Reports Say Sirotkin, Not Kubica, Will Drive For Williams

The Robert Kubica hype train is seeing a derailment.

byJames Gilboy|
F1 photo

Those of us who wish to see Robert Kubica in Formula 1 again can lower our signs and go home because it looks like this is the end of the road for Kubica. Motorsport Italy reports that Sergey Sirotkin, Kubica's main rival at the post-season Abu Dhabi test, is now the most favorable of Williams' driver candidates, due to financial backing from Russian bank SMP. It is reported that the 22-year-old Russian driver's signing will be announced sometime next week. Live GP Italy corroborates Motorsport Italy's report that Sirotkin will have the seat, citing its own source.

So, why did Williams elect the young Sirotkin over fan favorite Kubica? Aside from the reported cashflow problems the team is undergoing, which force its driver candidates to compete with sponsorship packages, qualifying pace and performance on the Pirelli tires was an issue for Robert, according to the BBC Sport's Andrew Benson in an interview with Polish sports outlet Sportowy Fakty.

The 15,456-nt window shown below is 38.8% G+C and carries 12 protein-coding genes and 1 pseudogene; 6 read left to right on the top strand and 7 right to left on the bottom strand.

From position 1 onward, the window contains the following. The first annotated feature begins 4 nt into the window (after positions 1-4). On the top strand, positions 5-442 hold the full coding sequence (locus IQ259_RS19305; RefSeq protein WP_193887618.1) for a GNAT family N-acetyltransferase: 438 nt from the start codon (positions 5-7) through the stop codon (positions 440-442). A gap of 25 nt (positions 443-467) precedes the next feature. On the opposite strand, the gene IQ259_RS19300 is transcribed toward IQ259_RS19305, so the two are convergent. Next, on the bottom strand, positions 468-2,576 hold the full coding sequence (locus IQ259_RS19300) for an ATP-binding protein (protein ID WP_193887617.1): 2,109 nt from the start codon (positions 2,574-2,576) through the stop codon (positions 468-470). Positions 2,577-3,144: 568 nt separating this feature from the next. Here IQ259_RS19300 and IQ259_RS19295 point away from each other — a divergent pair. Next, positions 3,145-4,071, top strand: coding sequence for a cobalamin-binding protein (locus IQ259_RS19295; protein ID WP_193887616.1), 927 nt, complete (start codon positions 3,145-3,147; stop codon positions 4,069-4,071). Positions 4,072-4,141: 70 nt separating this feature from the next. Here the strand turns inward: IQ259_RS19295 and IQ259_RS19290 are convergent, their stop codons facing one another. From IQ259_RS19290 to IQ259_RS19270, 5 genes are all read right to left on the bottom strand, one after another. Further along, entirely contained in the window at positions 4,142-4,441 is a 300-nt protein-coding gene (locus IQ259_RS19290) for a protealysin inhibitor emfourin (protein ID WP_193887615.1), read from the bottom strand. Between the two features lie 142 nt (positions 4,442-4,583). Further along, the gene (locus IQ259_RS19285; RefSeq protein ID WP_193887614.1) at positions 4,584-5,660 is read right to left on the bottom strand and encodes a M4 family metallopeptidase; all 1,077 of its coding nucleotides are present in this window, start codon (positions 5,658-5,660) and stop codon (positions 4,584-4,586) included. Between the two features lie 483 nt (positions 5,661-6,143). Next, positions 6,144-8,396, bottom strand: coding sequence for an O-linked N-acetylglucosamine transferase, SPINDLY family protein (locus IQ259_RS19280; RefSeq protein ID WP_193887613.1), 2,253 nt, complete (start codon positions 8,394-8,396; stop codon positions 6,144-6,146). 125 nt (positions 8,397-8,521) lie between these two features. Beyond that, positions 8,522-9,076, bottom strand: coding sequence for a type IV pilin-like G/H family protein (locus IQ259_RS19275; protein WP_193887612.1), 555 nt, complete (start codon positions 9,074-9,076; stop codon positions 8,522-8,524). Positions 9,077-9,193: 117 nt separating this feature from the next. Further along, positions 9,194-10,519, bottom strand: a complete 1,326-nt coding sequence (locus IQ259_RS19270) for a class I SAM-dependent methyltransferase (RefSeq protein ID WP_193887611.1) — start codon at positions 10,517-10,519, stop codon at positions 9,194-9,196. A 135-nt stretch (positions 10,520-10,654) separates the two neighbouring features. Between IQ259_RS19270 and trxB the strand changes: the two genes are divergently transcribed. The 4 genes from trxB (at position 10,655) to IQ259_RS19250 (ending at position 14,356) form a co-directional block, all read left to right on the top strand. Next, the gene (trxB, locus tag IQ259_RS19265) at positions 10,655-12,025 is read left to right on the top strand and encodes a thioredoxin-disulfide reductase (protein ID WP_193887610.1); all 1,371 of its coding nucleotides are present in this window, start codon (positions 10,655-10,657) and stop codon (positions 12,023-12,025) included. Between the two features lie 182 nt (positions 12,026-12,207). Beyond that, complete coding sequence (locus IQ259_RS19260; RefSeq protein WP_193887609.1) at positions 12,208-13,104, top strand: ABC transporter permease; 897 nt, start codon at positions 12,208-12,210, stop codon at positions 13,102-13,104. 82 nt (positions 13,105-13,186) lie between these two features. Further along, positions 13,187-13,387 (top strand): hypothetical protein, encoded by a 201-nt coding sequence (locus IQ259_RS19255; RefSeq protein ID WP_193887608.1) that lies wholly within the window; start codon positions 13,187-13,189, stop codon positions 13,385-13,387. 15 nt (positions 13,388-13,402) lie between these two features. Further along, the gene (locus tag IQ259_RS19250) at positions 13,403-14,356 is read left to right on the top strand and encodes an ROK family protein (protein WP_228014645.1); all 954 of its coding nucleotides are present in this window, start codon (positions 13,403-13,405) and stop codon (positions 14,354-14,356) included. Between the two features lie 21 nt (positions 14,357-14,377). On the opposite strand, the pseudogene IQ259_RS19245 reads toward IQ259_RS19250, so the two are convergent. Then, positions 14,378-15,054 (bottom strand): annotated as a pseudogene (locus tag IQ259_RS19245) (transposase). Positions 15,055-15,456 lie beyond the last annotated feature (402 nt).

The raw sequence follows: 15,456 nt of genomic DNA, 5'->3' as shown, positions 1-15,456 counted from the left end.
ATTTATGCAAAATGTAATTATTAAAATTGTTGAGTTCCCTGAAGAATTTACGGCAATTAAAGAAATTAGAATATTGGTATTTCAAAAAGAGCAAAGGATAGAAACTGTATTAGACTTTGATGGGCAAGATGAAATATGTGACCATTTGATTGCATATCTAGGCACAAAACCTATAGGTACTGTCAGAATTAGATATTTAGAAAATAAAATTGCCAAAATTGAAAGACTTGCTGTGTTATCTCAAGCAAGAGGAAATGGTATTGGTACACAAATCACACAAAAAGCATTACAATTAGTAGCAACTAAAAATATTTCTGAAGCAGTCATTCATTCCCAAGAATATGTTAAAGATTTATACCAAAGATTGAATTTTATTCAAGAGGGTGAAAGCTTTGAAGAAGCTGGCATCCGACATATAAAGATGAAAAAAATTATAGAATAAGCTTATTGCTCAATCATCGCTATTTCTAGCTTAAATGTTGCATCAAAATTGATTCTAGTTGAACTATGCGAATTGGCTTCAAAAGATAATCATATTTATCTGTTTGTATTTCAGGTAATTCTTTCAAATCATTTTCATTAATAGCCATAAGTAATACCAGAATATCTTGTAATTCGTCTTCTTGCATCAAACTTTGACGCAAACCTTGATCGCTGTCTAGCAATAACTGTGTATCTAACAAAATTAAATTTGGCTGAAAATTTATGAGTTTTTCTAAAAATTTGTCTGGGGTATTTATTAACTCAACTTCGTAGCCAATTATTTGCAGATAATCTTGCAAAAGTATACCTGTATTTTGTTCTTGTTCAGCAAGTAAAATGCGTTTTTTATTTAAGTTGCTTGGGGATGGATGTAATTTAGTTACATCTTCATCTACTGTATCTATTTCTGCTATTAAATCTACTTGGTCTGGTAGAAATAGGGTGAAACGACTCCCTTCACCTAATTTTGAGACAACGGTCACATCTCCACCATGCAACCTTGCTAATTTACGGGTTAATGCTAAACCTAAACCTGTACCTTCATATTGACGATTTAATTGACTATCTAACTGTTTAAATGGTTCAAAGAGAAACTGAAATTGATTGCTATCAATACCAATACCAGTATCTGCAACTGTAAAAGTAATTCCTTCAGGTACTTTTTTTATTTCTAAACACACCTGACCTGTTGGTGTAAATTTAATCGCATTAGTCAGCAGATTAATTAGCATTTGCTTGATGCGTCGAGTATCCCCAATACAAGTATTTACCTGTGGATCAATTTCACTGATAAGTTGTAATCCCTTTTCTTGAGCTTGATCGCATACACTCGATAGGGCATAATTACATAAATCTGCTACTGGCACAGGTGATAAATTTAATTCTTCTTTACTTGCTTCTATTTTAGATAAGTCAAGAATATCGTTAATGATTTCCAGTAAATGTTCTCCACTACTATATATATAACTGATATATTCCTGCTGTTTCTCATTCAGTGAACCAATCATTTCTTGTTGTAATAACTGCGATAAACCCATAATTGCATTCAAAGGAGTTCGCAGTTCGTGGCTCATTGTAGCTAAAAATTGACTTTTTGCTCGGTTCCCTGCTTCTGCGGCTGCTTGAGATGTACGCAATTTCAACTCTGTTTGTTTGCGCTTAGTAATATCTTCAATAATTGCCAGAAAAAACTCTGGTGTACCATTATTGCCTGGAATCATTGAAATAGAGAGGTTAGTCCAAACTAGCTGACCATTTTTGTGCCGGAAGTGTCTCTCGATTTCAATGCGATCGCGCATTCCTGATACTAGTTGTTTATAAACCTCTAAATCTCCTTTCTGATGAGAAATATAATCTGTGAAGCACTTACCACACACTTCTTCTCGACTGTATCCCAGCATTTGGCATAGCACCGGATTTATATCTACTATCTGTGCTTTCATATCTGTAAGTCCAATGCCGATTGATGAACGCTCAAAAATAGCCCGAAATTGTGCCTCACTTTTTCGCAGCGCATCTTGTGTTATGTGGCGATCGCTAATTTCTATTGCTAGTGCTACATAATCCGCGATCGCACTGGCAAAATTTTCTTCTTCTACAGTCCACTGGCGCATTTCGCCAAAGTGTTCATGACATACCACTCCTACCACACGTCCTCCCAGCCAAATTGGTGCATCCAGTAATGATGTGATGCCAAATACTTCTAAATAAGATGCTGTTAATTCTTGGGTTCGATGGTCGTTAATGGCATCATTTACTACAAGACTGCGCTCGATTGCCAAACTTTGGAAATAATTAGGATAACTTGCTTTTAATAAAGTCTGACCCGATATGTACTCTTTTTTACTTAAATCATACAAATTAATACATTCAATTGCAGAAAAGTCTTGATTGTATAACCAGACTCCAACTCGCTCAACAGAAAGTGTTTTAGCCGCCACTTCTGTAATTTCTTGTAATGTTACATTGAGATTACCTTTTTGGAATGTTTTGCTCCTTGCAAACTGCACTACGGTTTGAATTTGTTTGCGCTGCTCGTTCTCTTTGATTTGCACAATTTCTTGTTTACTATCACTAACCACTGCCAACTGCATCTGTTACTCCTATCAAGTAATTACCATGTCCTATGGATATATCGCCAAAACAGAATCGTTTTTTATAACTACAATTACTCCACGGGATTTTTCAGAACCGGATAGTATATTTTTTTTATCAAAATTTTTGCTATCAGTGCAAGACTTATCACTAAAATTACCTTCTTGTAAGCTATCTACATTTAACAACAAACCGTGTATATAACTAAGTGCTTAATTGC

"The problem of the Pole is primarily speed on qualifying laps, during which the car has a small amount of fuel in the tank," said Benson to Sportwowy Fakty, in the translated interview, "Kubica [...] could not significantly improve performance. I also received information that the 33-year-old himself revealed to his stable directors [sic] his problems with adapting to the new tires provided by Pirelli."

As was stated repeatedly by team personnel and myself last year, Kubica's fitness was not a deciding issue in Williams' driver selection. Performance is the only official metric that Williams will use to select its drivers, but BBC Sport's Andrew Benson reports that Kubica's pace on Pirelli tires is not the only offering inferior to that of Sirotkin—his sponsor bundle is coming up short, too.

The Drive contacted Williams for comment upon the story, but a spokesperson declined to comment, stating, "media have speculated all the way, saying 'next week' every week since November. [...] As before, we have no comment until we have an announcement to make."